Some time ago I decided I could no longer continue the futility of shopping on my own, so I recruited a fashion forward friend and asked her to help me. At first, our interactions were quite polite. I would pick up an item and say, "How about this?" and she would say, "Hmmm...maybe we should try that in a different color" or "That's nice, but this would be even better." I appreciated her gentle coaching.

Of course, as time wore on and these shopping trips became more common, her demeanor changed somewhat. Now when we are together, I will pick up an item and before I can say a word, she sees me from across the store and yells, "Put...that...DOWN!" Sometimes she just looks at me with disbelief and says, "Are you serious? You're not serious. Tell me you're not serious." And I say, "No, I was just kidding. I would never wear that! Oh, it's so...gross. Ha ha, just...joking." But we both know I am merely posing.

While I am still not even close to being an expert, my fashion advisor has done her best to help me help myself. Now if I am forced to purchase items on my own, I usually do much better than I did before. It turns out that all I really needed was a guide, someone who I could trust to lead me into uncharted territory and help me pass through safely.

When it was released in 2003, The House Carpenter's Daughter rocked my little world. I had eclectic taste in music ever since childhood, but folk music was never on my radar. I had no opinion of it because I simply had not had any honest experiences with it. I wouldn't have even known where to start in order to get acquainted with the genre. I needed someone to guide me. From my very first listen of The House Carpenter's Daughter, it was clear I had found a trusted teacher who would introduce me to this new musical horizon.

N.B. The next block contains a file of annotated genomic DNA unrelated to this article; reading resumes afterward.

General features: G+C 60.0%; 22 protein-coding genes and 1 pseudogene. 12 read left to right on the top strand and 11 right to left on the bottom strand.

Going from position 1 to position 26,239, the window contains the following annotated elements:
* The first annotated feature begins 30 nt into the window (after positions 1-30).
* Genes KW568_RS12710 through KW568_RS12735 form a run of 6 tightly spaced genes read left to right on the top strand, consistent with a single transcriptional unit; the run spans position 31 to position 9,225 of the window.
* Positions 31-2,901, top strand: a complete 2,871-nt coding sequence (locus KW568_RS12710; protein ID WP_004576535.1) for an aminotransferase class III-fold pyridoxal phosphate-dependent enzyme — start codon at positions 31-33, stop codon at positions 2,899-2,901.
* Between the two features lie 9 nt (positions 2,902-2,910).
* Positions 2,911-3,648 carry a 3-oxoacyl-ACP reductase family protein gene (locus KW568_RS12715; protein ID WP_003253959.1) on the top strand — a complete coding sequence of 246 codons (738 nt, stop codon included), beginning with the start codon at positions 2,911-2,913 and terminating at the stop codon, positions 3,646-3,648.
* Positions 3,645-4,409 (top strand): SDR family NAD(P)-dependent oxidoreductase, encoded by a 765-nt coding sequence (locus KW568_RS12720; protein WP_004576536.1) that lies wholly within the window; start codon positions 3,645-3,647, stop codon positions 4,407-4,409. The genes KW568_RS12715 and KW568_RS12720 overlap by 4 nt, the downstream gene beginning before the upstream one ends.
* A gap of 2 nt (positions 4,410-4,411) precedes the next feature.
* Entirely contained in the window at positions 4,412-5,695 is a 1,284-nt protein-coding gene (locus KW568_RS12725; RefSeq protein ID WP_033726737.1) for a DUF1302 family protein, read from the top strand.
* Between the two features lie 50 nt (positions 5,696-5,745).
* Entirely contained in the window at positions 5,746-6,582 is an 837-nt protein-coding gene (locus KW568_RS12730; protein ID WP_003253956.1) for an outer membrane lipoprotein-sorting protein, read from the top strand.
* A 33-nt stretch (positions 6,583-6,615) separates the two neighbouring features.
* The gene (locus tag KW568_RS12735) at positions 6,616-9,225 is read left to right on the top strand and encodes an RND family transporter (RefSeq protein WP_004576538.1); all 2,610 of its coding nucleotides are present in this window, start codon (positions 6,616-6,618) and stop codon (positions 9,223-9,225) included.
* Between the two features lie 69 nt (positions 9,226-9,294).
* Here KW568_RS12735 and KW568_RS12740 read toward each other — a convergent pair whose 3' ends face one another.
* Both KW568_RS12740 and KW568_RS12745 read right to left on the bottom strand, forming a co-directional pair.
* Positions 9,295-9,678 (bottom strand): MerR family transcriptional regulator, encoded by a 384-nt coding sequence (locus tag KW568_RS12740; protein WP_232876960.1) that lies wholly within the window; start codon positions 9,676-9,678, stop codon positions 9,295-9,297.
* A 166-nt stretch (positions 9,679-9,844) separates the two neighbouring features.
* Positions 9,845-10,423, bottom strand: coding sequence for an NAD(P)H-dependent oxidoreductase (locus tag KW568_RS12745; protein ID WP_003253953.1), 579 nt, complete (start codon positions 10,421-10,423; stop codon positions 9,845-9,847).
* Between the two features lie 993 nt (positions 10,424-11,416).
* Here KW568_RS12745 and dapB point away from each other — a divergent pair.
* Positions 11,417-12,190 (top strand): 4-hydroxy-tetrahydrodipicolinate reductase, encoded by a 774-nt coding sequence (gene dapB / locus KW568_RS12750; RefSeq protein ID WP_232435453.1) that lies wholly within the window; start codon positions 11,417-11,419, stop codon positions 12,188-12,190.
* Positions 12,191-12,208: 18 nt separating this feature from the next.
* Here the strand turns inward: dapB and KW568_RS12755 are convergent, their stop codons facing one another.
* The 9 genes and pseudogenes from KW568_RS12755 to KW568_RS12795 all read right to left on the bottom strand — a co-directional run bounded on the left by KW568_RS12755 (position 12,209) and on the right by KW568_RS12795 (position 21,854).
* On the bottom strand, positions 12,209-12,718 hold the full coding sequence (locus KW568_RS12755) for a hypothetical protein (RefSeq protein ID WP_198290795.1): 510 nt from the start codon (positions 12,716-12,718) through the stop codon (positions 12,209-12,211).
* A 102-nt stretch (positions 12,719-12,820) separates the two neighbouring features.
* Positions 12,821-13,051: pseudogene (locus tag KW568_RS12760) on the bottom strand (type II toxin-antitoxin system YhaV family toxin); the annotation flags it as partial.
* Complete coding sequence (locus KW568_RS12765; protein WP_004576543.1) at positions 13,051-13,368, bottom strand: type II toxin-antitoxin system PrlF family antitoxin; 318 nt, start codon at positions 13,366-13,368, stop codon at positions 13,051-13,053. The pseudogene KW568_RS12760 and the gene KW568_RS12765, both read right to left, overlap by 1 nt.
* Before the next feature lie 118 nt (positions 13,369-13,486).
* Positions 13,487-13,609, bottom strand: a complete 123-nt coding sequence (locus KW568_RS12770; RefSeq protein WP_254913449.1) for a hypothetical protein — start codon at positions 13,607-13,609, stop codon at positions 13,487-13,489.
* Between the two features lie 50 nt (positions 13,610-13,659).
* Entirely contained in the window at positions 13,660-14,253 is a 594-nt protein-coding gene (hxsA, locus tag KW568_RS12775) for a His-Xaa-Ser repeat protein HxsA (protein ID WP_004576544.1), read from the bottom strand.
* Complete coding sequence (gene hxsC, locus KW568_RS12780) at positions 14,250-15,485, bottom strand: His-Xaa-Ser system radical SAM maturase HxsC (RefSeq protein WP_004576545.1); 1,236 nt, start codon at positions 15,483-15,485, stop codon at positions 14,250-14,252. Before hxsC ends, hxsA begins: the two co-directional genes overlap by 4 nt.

At the time I was a relatively new fan and it felt like Natalie was doing something entirely new even to her. Of course, in the years since, I've discovered all of the evidence that an album like The House Carpenter's Daughter was all but an inevitability for her. When I listen to old 10,000 Maniacs covers of Just As the Tide Was A-Flowing and Wildwood Flower, among others, it becomes apparent that Natalie had a taste for folk music from an early age. Part of what paved the way for The House Carpenter's Daughter was Natalie's efforts to deepen her own knowledge of folk music, including taking courses on its history. Every time I listen to the album, I feel like I am reaping the rewards of her earnest endeavor.